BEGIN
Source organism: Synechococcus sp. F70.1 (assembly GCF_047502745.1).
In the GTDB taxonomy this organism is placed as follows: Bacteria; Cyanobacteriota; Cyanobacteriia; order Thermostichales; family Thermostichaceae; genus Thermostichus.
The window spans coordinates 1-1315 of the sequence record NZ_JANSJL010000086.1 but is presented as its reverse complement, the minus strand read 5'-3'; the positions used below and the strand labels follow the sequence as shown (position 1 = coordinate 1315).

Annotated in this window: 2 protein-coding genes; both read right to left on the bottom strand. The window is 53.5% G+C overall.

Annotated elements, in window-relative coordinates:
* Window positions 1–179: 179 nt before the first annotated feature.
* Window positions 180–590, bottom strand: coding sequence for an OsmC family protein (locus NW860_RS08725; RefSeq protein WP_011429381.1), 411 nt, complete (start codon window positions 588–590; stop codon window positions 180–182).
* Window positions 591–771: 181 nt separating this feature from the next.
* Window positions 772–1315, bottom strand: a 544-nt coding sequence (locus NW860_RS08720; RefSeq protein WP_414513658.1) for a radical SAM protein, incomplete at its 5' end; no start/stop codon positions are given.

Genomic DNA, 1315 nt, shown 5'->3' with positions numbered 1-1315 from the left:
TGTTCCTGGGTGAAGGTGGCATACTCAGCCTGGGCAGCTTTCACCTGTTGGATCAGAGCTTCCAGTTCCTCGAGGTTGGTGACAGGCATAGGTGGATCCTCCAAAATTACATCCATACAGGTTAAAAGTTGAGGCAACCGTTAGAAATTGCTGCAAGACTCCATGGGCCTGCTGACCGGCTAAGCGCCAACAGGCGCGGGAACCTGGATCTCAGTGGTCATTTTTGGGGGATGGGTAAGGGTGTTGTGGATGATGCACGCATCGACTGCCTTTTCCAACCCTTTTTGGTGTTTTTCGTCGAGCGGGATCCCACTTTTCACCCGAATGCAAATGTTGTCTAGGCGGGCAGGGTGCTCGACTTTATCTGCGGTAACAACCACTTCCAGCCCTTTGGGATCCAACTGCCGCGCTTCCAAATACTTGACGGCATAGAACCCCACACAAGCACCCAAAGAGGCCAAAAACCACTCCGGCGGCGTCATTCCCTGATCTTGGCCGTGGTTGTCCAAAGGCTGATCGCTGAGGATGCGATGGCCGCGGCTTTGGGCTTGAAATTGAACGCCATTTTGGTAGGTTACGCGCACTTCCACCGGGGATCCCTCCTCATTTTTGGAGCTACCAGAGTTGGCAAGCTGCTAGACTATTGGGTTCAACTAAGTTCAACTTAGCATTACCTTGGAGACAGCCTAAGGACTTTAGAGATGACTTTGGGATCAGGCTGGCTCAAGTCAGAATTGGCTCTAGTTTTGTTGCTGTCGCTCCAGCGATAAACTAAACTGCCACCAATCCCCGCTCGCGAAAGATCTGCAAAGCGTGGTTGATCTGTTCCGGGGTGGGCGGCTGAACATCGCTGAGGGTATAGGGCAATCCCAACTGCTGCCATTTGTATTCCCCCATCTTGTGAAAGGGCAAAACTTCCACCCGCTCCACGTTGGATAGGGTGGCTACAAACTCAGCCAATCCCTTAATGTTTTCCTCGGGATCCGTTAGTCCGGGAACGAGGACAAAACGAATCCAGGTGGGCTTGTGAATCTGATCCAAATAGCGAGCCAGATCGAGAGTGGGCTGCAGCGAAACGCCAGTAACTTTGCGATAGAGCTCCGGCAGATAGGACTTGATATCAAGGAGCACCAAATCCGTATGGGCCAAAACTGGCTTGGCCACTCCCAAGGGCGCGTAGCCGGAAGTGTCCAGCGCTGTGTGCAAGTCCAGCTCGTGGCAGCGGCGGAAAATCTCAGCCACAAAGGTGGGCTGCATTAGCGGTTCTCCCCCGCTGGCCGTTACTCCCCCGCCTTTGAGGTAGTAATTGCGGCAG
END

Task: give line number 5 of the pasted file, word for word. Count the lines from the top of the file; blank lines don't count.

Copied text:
Annotated elements, in window-relative coordinates: